The Limits of Buddhism

The Navy Yard shooter was a Buddhist. Here’s how meditation could have helped him. Or not”¦

Dalai Lama, Tibetan Buddhist spiritual leader, center, with Bishop of London Richard Chartres, right, and St.Paul's Cathedral Canon Pastor Reverend Michael Colclough  as he leaves St. Paul's Cathedral in London after receiving the 2012 Templeton Prize awarded to him for encouraging scientific research and harmony among religions, Monday, May 14, 2012. (AP Photo/Sang Tan)
National Journal
Lucia Graves
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Lucia Graves
Sept. 18, 2013, 9:15 a.m.

In the wake of the Navy Yard shoot­ing, Aaron Alex­is’s Buddhism has been mocked as “iron­ic” and cited as evid­ence that there’s simply no way to spot a fu­ture shoot­er. “I can’t be­lieve he did this,” his best friend and fel­low Buddhist Nut­pis­it Suthamte­wak­ul told CNN. “He nev­er showed any sign of vi­ol­ence.”

Ac­tu­ally, he did. Let’s re­view: In ad­di­tion to hear­ing voices, Alex­is was “cited at least eight times for mis­con­duct,” “drank al­co­hol fre­quently and in large quant­it­ies” — of­ten start­ing as early as “9:30 in the morn­ing” — and fre­quently ex­hib­ited an­ger and ag­gres­sion, such as the time that, after com­plain­ing about his up­stairs neigh­bor mak­ing noise, he fired a bul­let through the floor of her apart­ment. Or that time he shot the tires out of a parked car, after com­plain­ing he’d been dis­respec­ted by some nearby con­struc­tion work­ers. Now we learn via The Wash­ing­ton Post that Alex­is “dam­aged the fur­niture at a nightclub, was tossed out, and began us­ing pro­fan­ity on the street,” and via The New York Times that be­fore the Navy Yard shoot­ing, he called Rhode Is­land po­lice three times to com­plain he was be­ing kept awake by people send­ing him vi­bra­tions through the walls.

This is a man who re­portedly suffered post-trau­mat­ic stress dis­order from his time as a 9/11 re­spon­der. He needed psy­chi­at­ric help, and fast. But it would ap­pear that the best — totally in­ad­equate — care he was get­ting was the self-care he got from at­tend­ing a Buddhist temple with friends and ex­plor­ing the be­ne­fits of med­it­a­tion. He wouldn’t be the first to do it and there is reas­on to be­lieve that such prac­tices can be help­ful.

The rate of sui­cide, crime, do­mest­ic vi­ol­ence, and sub­stance ab­use among vet­er­ans is ex­tremely high, and many mil­it­ary doc­tors have been in­cor­por­at­ing mind-body prac­tices such as yoga and med­it­a­tion much more in re­cent years. Nu­mer­ous sci­entif­ic stud­ies, some fun­ded by the Pentagon, have demon­strated that trauma-sens­it­ive yoga, with its em­phas­is on stretch­ing, med­it­a­tion, and breath­ing tech­niques can have a sig­ni­fic­ant calm­ing ef­fect on pa­tients whose brains have be­come hy­per­aroused un­der severe stress.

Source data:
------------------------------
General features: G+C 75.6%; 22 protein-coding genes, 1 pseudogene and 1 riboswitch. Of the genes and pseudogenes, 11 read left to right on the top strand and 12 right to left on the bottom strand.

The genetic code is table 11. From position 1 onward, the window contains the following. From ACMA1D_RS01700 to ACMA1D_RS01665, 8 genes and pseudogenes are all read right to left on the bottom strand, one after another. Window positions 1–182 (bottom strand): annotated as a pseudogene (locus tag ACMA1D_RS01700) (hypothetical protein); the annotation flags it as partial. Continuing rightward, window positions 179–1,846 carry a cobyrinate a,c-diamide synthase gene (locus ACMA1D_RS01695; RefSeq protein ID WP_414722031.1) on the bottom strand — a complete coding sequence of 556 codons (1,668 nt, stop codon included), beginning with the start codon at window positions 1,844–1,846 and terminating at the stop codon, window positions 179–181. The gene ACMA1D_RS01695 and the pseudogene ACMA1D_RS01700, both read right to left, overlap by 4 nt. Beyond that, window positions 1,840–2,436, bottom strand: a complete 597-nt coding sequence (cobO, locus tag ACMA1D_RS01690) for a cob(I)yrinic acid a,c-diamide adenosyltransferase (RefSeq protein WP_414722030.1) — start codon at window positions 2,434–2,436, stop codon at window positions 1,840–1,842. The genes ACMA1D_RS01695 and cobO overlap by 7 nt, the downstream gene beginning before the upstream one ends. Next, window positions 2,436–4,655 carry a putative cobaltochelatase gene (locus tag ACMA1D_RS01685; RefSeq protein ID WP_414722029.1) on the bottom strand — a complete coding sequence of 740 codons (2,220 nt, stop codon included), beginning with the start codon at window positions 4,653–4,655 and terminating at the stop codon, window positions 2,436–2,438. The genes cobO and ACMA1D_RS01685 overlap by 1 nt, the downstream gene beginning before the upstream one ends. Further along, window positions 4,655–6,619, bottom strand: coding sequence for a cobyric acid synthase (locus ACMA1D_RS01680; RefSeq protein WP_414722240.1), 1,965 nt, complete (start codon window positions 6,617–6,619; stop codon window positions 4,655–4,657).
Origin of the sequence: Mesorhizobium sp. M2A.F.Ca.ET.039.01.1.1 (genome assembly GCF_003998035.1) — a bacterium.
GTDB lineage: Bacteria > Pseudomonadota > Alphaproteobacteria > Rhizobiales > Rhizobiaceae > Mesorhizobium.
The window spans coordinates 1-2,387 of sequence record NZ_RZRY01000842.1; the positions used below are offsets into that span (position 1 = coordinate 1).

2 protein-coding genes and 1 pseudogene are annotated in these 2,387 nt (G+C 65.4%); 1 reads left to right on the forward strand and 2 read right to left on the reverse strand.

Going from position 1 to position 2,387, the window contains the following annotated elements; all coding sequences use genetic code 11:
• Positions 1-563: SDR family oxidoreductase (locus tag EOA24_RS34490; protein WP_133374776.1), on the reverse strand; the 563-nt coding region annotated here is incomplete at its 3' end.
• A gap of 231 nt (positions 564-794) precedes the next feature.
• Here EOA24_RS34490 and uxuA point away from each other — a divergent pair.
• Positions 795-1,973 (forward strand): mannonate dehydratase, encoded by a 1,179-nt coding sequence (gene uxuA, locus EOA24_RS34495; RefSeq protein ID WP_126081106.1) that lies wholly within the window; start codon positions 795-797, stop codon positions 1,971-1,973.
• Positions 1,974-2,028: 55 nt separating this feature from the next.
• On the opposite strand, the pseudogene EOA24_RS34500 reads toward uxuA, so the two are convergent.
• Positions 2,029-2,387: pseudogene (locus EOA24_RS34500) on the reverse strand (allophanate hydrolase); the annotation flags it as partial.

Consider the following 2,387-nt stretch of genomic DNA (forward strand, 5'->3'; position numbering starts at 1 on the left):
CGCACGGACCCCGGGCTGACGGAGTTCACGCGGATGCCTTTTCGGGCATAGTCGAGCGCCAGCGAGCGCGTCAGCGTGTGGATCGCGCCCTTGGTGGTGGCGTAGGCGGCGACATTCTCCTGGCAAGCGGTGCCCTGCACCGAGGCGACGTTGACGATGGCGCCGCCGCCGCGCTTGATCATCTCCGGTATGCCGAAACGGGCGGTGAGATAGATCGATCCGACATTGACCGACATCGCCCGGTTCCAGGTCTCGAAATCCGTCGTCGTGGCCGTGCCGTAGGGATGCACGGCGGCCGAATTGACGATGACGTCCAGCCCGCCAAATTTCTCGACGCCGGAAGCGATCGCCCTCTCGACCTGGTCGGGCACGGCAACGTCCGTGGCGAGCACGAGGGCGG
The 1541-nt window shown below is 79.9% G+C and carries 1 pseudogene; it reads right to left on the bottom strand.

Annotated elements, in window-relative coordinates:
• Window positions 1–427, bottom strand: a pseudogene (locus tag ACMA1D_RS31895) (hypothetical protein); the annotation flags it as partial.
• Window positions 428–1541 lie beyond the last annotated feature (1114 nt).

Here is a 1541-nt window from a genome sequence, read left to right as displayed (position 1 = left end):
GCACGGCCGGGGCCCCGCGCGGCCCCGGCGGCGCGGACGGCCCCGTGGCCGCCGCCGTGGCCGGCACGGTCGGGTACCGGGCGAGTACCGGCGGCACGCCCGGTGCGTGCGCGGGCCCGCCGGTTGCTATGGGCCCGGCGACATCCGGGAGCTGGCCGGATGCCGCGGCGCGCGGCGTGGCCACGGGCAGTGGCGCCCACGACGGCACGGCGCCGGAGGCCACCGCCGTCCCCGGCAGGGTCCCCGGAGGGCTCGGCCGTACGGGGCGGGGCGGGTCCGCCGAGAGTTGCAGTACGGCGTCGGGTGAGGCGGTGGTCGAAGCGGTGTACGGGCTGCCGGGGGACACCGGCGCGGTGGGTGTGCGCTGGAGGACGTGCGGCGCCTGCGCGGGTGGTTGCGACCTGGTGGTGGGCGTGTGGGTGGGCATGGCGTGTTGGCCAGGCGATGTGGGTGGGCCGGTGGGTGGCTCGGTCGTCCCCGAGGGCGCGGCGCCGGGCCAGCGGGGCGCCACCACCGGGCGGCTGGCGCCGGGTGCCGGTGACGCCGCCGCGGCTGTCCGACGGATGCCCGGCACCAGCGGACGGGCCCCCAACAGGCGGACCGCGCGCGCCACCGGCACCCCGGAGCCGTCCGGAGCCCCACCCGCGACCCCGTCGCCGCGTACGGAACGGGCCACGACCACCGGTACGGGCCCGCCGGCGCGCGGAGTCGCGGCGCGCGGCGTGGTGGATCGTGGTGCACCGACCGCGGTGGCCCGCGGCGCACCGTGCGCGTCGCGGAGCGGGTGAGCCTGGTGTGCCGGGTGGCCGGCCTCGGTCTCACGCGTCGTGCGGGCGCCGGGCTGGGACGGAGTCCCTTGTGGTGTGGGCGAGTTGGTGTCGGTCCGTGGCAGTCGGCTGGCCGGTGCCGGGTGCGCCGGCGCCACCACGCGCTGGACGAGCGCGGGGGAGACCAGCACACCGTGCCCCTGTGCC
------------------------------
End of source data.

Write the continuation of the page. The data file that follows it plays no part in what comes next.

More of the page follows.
Robin Carnes, a vet­er­an yoga prac­ti­tion­er and who began work­ing with wounded troops at Wal­ter Reed Na­tion­al Mil­it­ary Med­ic­al Cen­ter in 2006, em­phas­ized an in­teg­rated ap­proach to deal­ing with trauma. People like Alex­is, she said, clearly need psy­chi­at­ric help, but for many the best ap­proach in­cludes a com­bin­a­tion of psy­cho­ther­apy, med­ic­a­tion, and the mind-body ap­proach.

Pro­longed stress or trauma can cause a dis­rup­tion of the para­sym­path­et­ic nervous sys­tem, the part of the brain that al­lows the body to re­lax. This para­sym­path­et­ic nervous sys­tem can be­come “frozen” in war zones as the body pre­pares for danger by pump­ing ad­ren­aline in­to the blood­stream. That’s one of the reas­ons so many vet­er­ans with PTSD turn to drugs and al­co­hol, ac­cord­ing to Dr. Bessel van der Kolk, a clini­cian and re­search­er who has stud­ied PTSD since the 1970s. One of the best ways to calm the body down, he said, is yoga.

Carnes — who re­cently es­tab­lished an or­gan­iz­a­tion called War­ri­ors at Ease, which cer­ti­fies teach­ers to use yoga tech­niques with the mil­it­ary — en­dorsed an in­teg­rated ap­proach. “Yoga and med­it­a­tion help people self-reg­u­late and feel safe in their bod­ies again,” she ex­plained. “After trauma, people of­ten va­cate their bod­ies, and trauma-sens­it­ive yoga can help people feel safe in their bod­ies again.”

She was less con­vinced that Buddhist med­it­a­tion would be help­ful for someone like Alex­is, ex­plain­ing that there are many types of med­it­a­tion prac­ticed in Buddhism and not all of them cor­res­pond to good mind-body work. “There are kinds of med­it­a­tion that en­cour­age you to leave your body,” she noted, “which would be ter­rible for him.”

Van der Kolk parsed it a bit dif­fer­ently. Med­it­a­tion would be help­ful for some people with PTSD, he said, be­cause it “has dir­ect con­nec­tions to the alarm cen­ter in the brain.” But he cau­tioned that the most severely trau­mat­ized people can­not tol­er­ate the still­ness of med­it­a­tion.

“It’s a very well known fact,” he said. “The mo­ment you be­come still, all the im­ages and sen­sa­tions of the misery of the past are com­ing back.”

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